I was lying under my dining room table–I’m not sure what prompted me to do that, except that I was totally maxed out and the stress of final exams makes people do crazy things. My mom walked by and saw my two feet poking out from the table. She paused (as anyone would if they saw a 17-year-old in such a position).
“Cait?” she asked, “what are you doing?”
“I don’t know” I sighed. Perhaps it was my pitiful sigh, or maybe it was the fact that I was lying under there, but for some reason, my mom decided to lie down next to me. We lay there quietly, looking up at the bottom of the table. “Mom, I’m not like the other girls…I’m not funny, I’m not a good athlete…I fall up the stairs almost once a week, I’m not outgoing, why can’t I have what they have?”
“Well,” she said, “you have other gifts, you’re empathetic, you’re generous, you’re loving…those are really important too.”
I laughed, “yeah, but no one wants those gifts; they don’t make you popular.”
“God wants them,” my mom replied. Then we went back to staring at the table, and I was filled with a little bit of peace. God wants my gifts. I wasn’t totally content; after all, they weren’t going to get me Prom Queen, but they did count for something.
Looking back, I wish I could have told 17-year-old Caitlin that those gifts, the ones God wants, are the only ones that matter. When we reach the gates of Heaven, God won’t ask us how many athletic letters we’ve earned, or if we were named Prom Queen, or if we were the funniest people in the room; but He will ask us if we used our talents for His glory, if we loved every person we met, if we were generous and forgiving. I wonder if it would have made a difference if I had known then that I, as a female, was endowed with specific qualities.
Mary perfectly recognized and appreciated her nature as created and given to her by God. All women are called to do the same. It is this uniquely feminine nature that Pope St. John Paul II calls the “Feminine Genius.” Furthermore, he explains that the gifts of receptivity, sensitivity, generosity, and maternity are distinctly bestowed upon women.
Yes. You heard that right…. maternity. But it doesn’t necessarily mean what you think it means.
I think this gift is perhaps the most misunderstood and undermined in our society. Young women are filled with false, contradicting messages about what it means to be beautiful, to be a woman.
We are told to be skinny, or have the body of an olympic gymnast; to be assertive, but not be bossy; we are offered birth control as teenagers; abortions are mainstreamed; we are part of the “hook-up culture”, we are told to be anything we want to be… as long as we’re pursuing a career and not aspiring to be a housewife.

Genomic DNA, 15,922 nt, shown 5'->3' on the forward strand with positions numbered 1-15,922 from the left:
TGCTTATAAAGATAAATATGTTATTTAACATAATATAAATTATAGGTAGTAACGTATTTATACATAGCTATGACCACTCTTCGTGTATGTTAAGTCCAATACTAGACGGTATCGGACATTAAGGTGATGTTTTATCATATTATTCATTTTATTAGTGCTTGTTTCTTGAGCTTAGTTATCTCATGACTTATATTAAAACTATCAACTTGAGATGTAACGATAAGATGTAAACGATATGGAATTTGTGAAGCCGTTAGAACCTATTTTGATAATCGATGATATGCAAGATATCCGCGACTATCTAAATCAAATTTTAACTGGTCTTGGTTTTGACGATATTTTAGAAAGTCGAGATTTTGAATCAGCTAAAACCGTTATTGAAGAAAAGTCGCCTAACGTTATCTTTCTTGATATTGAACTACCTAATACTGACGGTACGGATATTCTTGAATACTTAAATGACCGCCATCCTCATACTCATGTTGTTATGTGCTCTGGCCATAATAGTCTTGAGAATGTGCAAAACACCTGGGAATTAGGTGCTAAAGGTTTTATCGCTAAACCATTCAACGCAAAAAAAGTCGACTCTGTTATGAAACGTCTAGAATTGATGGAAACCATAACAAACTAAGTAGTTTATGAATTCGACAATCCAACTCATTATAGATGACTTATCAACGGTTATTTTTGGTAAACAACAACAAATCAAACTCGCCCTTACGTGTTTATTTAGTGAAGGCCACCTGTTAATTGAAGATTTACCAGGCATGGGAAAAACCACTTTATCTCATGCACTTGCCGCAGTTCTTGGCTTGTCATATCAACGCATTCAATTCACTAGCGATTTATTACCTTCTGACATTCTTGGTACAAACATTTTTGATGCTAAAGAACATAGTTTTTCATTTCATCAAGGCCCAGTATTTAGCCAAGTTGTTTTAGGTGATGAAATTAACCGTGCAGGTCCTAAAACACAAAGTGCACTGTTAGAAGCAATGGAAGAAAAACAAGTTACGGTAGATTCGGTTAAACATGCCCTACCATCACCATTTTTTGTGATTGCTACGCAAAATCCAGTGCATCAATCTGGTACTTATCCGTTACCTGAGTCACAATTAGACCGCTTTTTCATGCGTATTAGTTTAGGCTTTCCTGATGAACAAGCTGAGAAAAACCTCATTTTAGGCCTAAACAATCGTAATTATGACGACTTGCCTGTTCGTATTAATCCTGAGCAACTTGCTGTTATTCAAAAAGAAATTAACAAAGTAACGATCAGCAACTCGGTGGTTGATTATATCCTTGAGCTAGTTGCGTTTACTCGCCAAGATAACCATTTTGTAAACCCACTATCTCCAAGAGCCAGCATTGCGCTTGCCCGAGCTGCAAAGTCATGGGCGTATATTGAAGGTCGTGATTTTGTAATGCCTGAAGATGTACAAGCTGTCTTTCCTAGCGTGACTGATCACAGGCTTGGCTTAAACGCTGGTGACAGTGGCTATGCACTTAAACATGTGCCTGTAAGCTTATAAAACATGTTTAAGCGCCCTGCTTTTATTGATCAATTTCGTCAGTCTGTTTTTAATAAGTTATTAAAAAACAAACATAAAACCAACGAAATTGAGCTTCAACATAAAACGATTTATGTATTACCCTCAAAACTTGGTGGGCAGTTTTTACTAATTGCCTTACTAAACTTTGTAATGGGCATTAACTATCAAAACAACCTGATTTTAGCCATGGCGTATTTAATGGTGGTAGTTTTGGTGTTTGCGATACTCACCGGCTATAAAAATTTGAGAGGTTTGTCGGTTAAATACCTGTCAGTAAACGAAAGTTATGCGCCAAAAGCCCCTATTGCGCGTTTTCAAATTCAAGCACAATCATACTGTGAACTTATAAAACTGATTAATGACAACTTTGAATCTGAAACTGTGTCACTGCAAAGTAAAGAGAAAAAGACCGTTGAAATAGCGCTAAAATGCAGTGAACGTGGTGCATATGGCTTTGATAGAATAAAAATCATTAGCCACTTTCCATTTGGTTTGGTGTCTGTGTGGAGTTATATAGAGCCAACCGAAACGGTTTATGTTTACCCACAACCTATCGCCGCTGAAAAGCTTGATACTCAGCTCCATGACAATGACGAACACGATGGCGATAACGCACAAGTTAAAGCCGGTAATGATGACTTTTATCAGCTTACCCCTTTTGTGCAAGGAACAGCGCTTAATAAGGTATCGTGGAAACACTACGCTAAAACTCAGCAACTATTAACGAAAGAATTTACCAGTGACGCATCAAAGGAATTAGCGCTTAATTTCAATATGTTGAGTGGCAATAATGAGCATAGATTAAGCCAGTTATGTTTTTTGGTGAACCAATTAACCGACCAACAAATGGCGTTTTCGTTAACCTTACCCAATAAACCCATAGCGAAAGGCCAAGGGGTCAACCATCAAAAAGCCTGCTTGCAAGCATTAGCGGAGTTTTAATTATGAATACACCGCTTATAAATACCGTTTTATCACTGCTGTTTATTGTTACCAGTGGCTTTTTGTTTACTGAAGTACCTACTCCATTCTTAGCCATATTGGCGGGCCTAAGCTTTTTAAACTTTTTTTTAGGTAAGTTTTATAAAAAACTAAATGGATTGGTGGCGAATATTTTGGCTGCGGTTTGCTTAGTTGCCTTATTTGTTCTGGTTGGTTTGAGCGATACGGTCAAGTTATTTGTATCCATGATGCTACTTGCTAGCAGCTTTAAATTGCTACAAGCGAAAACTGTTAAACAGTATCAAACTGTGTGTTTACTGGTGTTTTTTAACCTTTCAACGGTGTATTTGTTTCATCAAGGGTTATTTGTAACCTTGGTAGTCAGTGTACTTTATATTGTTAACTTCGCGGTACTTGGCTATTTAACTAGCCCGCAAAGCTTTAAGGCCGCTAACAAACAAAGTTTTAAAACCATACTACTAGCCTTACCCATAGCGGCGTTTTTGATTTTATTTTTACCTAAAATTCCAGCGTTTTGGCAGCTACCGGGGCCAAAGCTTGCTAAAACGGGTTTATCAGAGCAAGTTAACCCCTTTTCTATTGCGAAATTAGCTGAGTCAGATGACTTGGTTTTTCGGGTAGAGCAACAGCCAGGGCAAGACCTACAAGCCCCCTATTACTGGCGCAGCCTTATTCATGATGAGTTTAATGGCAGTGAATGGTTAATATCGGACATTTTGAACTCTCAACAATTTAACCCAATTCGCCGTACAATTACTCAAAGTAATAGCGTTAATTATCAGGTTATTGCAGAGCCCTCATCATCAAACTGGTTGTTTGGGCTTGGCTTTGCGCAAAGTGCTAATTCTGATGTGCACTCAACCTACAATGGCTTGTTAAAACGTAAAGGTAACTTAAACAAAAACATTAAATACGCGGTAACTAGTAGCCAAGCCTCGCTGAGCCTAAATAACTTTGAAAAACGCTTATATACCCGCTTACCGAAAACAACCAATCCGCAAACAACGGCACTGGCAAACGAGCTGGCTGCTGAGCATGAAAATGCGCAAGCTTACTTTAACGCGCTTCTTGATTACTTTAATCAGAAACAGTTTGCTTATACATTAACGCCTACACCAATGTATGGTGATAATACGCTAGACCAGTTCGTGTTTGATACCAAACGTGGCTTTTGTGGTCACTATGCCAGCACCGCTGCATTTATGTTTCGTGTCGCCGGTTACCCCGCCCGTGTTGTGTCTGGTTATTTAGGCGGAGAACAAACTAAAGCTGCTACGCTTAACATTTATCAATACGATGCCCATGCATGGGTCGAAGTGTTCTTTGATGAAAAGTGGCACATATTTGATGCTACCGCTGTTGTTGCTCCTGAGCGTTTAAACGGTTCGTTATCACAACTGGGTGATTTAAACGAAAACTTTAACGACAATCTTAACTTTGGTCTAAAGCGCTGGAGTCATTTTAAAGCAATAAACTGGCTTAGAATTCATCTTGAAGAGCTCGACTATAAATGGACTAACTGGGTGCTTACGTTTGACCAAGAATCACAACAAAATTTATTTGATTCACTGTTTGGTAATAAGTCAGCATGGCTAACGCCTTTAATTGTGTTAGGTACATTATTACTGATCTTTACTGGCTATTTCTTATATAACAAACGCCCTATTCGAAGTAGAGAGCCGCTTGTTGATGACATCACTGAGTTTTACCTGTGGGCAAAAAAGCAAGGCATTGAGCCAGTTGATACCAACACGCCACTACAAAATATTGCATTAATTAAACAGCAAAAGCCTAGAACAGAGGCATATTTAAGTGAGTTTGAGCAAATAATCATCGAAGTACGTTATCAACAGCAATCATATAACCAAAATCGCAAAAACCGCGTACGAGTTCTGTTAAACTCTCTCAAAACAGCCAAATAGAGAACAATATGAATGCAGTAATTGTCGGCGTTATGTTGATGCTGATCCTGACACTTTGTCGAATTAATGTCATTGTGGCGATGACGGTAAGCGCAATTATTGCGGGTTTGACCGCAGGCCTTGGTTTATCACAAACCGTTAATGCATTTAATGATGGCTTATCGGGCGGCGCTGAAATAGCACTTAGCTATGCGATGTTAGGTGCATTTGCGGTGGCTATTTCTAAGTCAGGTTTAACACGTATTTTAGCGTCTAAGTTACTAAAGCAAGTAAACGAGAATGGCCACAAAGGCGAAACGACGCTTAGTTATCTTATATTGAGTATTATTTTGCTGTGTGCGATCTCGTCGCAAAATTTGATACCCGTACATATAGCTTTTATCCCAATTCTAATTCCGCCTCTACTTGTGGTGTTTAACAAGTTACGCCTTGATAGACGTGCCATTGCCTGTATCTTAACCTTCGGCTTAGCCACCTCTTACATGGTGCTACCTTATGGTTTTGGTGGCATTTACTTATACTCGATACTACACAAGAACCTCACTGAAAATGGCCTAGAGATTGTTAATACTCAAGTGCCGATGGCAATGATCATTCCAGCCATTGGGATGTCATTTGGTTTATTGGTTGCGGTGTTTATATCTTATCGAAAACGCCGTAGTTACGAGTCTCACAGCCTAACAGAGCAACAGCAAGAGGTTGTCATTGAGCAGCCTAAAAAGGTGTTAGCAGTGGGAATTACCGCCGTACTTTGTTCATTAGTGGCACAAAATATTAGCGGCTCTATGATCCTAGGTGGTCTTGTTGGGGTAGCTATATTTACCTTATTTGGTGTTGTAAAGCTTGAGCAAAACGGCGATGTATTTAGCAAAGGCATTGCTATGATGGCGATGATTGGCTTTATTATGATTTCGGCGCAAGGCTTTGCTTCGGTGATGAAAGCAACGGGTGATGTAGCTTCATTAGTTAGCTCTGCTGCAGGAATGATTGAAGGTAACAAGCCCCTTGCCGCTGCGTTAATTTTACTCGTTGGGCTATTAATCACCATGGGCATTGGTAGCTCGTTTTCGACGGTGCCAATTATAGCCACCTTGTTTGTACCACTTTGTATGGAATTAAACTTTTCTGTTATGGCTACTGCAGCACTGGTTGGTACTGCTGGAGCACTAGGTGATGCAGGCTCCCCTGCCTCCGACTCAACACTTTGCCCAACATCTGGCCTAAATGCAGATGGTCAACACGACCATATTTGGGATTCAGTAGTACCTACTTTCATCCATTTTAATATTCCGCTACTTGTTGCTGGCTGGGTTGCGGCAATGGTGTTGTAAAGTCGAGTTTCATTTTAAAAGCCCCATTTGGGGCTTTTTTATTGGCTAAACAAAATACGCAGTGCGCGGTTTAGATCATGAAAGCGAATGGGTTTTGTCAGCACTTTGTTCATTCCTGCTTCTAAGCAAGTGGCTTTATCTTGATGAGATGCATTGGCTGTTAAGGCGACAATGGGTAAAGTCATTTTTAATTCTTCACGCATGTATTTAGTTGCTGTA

All women — single, religious, married — are called to to be mothers. Yep… all women. When people hear the word maternity, they typically think of the qualities of a mother, of women who have given birth to children. Rarely do we think of it as a gift that is bestowed upon all women, because when we think of maternity we assume we are talking about physical maternity. But there is another type of maternity that is equally important, and that is spiritual maternity.
Living Out Our Vocation
Not all of us are called to be physical mothers — that call comes from the vocation of marriage — but we are all called to be spiritual mothers. Spiritual motherhood involves nourishing the spiritual and emotional life in others, to emulate the life of our Holy Mother Mary. Think of Blessed Mother Teresa. While she never had any biological children, Mother Teresa nurtured and loved every person she encountered physically, but more importantly, spiritually. As such, her maternal love transformed the world.
St. Teresa Benedicta of the Cross (Edith Stein) explained that “woman’s intrinsic value can work in every place and thereby institute grace, completely independent of the profession which she practices. . . Everywhere she meets with a human being, she will find opportunity to sustain, to counsel, to help. . . Everywhere the need exists for maternal sympathy and help”.
As young women, we can use the gift of our maternity to lead others closer to Christ. Mother Teresa said “not all of us can do great things. But we can do small things with great love.”
Whether it’s taking time to pray with a friend, offering a word of encouragement, being sympathetic, taking the time to listen to someone, writing a letter, or cooking a meal, we are all capable of doing small things with great love.
The world needs mothers, the world needs you and me to get down on the floor and lie under a table and remind each other of our God given gifts. You are fearfully and wonderfully made. Do not be afraid to share yourself with others.
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